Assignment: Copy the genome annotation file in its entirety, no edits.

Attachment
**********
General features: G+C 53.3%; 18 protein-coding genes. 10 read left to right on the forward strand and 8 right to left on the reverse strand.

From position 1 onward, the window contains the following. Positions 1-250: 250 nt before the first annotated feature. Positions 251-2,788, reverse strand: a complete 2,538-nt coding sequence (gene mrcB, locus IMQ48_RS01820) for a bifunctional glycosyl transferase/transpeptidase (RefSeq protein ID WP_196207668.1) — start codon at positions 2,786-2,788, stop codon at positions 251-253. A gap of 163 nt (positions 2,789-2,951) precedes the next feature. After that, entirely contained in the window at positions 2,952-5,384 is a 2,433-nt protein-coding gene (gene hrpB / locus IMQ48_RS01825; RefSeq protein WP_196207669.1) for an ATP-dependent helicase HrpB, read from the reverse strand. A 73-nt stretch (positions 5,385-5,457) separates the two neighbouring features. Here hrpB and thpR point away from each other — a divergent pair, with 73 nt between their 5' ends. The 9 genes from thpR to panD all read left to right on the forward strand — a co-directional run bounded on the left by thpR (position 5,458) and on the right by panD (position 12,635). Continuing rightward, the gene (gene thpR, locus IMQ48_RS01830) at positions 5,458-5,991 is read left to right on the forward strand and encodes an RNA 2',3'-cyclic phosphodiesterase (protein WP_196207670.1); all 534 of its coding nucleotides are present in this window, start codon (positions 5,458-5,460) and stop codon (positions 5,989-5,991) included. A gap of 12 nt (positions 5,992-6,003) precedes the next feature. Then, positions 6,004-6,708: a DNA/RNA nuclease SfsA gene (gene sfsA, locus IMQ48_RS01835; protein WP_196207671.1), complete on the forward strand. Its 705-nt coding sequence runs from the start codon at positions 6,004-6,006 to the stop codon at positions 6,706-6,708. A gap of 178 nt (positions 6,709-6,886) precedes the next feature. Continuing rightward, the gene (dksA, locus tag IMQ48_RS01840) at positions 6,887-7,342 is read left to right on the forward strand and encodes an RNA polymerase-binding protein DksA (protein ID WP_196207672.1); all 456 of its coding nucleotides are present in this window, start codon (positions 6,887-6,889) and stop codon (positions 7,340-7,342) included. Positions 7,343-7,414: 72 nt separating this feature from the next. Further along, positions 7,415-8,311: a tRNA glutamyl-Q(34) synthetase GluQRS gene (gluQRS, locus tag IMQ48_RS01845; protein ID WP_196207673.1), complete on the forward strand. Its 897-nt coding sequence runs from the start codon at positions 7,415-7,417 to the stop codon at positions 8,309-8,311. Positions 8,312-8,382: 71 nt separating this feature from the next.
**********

General features: G+C 53.3%; 18 protein-coding genes. 10 read left to right on the forward strand and 8 right to left on the reverse strand.

From position 1 onward, the window contains the following. Positions 1-250: 250 nt before the first annotated feature. Positions 251-2,788, reverse strand: a complete 2,538-nt coding sequence (gene mrcB, locus IMQ48_RS01820) for a bifunctional glycosyl transferase/transpeptidase (RefSeq protein ID WP_196207668.1) — start codon at positions 2,786-2,788, stop codon at positions 251-253. A gap of 163 nt (positions 2,789-2,951) precedes the next feature. After that, entirely contained in the window at positions 2,952-5,384 is a 2,433-nt protein-coding gene (gene hrpB / locus IMQ48_RS01825; RefSeq protein WP_196207669.1) for an ATP-dependent helicase HrpB, read from the reverse strand. A 73-nt stretch (positions 5,385-5,457) separates the two neighbouring features. Here hrpB and thpR point away from each other — a divergent pair, with 73 nt between their 5' ends. The 9 genes from thpR to panD all read left to right on the forward strand — a co-directional run bounded on the left by thpR (position 5,458) and on the right by panD (position 12,635). Continuing rightward, the gene (gene thpR, locus IMQ48_RS01830) at positions 5,458-5,991 is read left to right on the forward strand and encodes an RNA 2',3'-cyclic phosphodiesterase (protein WP_196207670.1); all 534 of its coding nucleotides are present in this window, start codon (positions 5,458-5,460) and stop codon (positions 5,989-5,991) included. A gap of 12 nt (positions 5,992-6,003) precedes the next feature. Then, positions 6,004-6,708: a DNA/RNA nuclease SfsA gene (gene sfsA, locus IMQ48_RS01835; protein WP_196207671.1), complete on the forward strand. Its 705-nt coding sequence runs from the start codon at positions 6,004-6,006 to the stop codon at positions 6,706-6,708. A gap of 178 nt (positions 6,709-6,886) precedes the next feature. Continuing rightward, the gene (dksA, locus tag IMQ48_RS01840) at positions 6,887-7,342 is read left to right on the forward strand and encodes an RNA polymerase-binding protein DksA (protein ID WP_196207672.1); all 456 of its coding nucleotides are present in this window, start codon (positions 6,887-6,889) and stop codon (positions 7,340-7,342) included. Positions 7,343-7,414: 72 nt separating this feature from the next. Further along, positions 7,415-8,311: a tRNA glutamyl-Q(34) synthetase GluQRS gene (gluQRS, locus tag IMQ48_RS01845; protein ID WP_196207673.1), complete on the forward strand. Its 897-nt coding sequence runs from the start codon at positions 7,415-7,417 to the stop codon at positions 8,309-8,311. Positions 8,312-8,382: 71 nt separating this feature from the next.